Wam, Pakistan (AFP) Nov 1, 2008
A strong aftershock rattled southwestern Pakistan Saturday, as aid agencies warned that disease had begun to spread among tens of thousands of earthquake survivors waiting for relief supplies.
The 5.0-magnitude quake struck just before 6am in the mountainous province of Baluchistan, where a powerful pre-dawn tremor on Wednesday killed up to 300 people and left 70,000 people homeless.
There were no immediate reports of further casualties or damage as a result of the latest aftershock, the second strongest of more than 250 tremors to have shaken the region since Wednesday's quake.
Aid has begun reaching devastated villages, but angry villagers in remote areas said they desperately needed shelter, with thousands of people whose mud-brick homes were flattened sleeping in the open in freezing temperatures.
The UN Children's Fund said Friday they and Pakistani government officials assessed the situation in the worst-hit districts and were "concerned about the urgent needs of children and women".
"With winter closing in, the most urgent needs of the survivors are shelter, safe drinking water, food, warm clothing and emergency medical assistance," a UNICEF statement said.
Clean water was a "priority," it said, adding that children were especially vulnerable to diseases such as diarrhoea and cholera.
The district health officer of the stricken hill town of Ziarat, Ayub Kakar, told AFP that children were already suffering from exposure to the harsh conditions.
"Due to the cold hundreds of children are being treated for pneumonia, abdominal diseases, diarrhoea and chest problems," he said.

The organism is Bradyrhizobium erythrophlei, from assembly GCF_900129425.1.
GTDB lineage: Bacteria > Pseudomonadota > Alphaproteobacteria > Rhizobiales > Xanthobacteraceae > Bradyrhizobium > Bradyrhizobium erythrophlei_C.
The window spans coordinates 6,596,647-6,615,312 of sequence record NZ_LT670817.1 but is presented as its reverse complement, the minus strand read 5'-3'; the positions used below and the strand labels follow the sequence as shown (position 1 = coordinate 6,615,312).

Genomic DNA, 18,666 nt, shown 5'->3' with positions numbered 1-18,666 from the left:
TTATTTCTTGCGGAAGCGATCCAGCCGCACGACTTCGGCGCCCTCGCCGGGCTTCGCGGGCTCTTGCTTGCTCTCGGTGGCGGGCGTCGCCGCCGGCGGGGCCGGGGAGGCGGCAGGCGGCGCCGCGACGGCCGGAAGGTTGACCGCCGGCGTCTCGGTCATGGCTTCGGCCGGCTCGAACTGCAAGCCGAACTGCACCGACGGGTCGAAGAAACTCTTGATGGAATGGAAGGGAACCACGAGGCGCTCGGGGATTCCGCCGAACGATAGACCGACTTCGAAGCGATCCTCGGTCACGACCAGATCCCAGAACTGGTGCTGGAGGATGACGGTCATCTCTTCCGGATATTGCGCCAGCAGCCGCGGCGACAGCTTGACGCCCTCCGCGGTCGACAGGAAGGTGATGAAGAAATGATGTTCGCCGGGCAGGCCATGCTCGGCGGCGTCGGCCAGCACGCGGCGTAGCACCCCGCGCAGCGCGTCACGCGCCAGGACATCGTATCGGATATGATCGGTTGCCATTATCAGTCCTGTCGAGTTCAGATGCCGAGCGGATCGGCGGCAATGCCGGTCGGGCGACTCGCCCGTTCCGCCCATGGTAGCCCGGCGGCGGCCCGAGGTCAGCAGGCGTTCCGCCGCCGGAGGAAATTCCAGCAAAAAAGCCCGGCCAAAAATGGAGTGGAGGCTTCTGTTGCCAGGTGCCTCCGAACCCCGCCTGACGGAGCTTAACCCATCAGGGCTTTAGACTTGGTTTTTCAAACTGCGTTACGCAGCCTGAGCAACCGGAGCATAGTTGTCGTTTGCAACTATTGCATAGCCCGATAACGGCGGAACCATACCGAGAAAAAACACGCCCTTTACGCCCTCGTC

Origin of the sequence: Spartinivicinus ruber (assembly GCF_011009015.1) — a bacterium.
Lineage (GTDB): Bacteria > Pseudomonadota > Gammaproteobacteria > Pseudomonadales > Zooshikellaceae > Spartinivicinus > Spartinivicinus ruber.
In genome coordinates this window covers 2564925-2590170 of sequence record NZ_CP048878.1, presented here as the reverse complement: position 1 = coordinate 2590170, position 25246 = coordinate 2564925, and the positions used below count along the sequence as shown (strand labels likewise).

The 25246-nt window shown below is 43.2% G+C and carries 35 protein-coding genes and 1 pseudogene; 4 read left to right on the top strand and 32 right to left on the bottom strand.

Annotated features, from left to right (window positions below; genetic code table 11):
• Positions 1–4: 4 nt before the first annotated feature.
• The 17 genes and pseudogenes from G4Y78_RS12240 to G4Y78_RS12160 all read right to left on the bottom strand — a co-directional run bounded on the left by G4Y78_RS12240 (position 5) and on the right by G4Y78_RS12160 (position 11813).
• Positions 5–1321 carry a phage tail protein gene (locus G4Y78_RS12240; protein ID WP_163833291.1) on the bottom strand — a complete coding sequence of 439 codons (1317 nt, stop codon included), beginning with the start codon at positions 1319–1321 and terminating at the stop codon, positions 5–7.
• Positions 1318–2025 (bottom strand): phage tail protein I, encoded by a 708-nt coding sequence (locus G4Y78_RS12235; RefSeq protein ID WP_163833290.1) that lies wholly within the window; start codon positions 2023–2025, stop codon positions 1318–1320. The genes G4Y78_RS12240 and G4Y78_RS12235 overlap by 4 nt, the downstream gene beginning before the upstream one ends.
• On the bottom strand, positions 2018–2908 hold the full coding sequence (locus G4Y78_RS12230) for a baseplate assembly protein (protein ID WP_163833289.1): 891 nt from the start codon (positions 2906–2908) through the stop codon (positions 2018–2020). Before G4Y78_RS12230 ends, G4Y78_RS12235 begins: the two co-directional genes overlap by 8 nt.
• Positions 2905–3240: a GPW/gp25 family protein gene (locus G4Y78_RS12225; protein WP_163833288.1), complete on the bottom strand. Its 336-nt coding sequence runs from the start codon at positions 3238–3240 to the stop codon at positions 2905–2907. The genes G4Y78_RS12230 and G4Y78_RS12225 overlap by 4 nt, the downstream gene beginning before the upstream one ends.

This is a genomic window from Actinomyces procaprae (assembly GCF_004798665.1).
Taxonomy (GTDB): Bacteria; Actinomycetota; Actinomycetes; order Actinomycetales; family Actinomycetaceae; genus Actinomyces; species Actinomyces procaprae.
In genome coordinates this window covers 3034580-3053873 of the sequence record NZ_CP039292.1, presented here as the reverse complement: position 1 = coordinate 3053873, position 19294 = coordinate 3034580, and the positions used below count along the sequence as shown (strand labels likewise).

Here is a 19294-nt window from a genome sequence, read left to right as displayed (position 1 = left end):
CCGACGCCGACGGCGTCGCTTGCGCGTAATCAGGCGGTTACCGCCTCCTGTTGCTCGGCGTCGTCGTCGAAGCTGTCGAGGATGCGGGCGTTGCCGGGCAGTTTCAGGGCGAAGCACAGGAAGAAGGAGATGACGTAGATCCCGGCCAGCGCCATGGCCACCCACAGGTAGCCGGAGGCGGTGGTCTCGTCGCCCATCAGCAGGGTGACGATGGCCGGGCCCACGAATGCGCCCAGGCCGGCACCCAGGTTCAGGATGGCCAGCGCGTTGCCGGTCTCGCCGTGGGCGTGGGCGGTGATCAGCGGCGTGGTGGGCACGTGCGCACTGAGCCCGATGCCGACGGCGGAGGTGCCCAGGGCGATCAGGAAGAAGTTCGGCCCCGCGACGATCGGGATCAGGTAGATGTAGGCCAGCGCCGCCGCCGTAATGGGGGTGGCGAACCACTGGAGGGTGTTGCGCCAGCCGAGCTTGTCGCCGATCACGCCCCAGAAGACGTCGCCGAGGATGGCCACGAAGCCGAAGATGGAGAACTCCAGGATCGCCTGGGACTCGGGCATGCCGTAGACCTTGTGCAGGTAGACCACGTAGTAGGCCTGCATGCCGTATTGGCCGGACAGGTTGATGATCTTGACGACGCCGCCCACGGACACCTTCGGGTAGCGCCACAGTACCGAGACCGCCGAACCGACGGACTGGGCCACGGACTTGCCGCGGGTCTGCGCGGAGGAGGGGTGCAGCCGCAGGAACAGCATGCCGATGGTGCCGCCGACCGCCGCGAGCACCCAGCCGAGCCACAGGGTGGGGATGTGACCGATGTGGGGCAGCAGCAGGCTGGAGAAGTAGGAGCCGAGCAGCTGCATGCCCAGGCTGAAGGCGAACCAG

"We fear the death toll will rise. Such diseases, if not treated in time, are life-threatening," Kakar said.
Children could be seen running after cars on the road adjoining the affected areas begging for food and drink, witnesses said.
Residents in the quake-hit village of Khanozai, near Ziarat, blocked the main road in protest at the lack of relief goods despite government pledges to help them, an AFP reporter saw.
"Our children are dying, help us," cried Mohammad Khan, the owner of an apple orchard.
In another village, Ahmadoon, people said they were making tents from scavenged clothing.
"No one from the government has so far inquired about our welfare," said Allah Noor, a teacher.
"Our children could not sleep during the night because of the cold and continued tremors shaking the mountains. People do not go to their damaged houses even to take out food because they fear more tremors," Noor said.
Military and paramilitary troops have provided more than 2,000 tents and 15 tonnes of food rations, Major General Mohammed Khan said, adding more would arrive in the coming days, but warned that reconstruction could take months.
Islamist militant groups found favour in remote villages, distributing food, medicine and shelter.
One of them, Jamaat-ud-Dawa, has been listed by the United States as a "terrorist organisation" because it is the political wing of the outlawed Kashmiri militant group Lashkar-e-Taiba.
The organisation was also among the first on the scene after the 2005 earthquake in northern Pakistan that killed 73,000 people.
A Jamaat-ud-Dawa volunteer, who gave his name as Abu Abdullah, insisted however that they were not playing politics at a time of suffering and vulnerability.
"We believe in serving people," said the 40-year-old, a veteran of the mujahideen insurgency against the Soviet army in Afghanistan in the 1980s and the Kashmir conflict, told AFP.
"We are not doing any politics here and we are making every effort to provide relief to the survivors."
earlier related report
Volunteers, including veterans of bitter conflicts in Afghanistan and Kashmir, were welcomed by villagers in remote areas of mountainous Baluchistan, amid suspicion of "outside" agencies also working on the relief effort.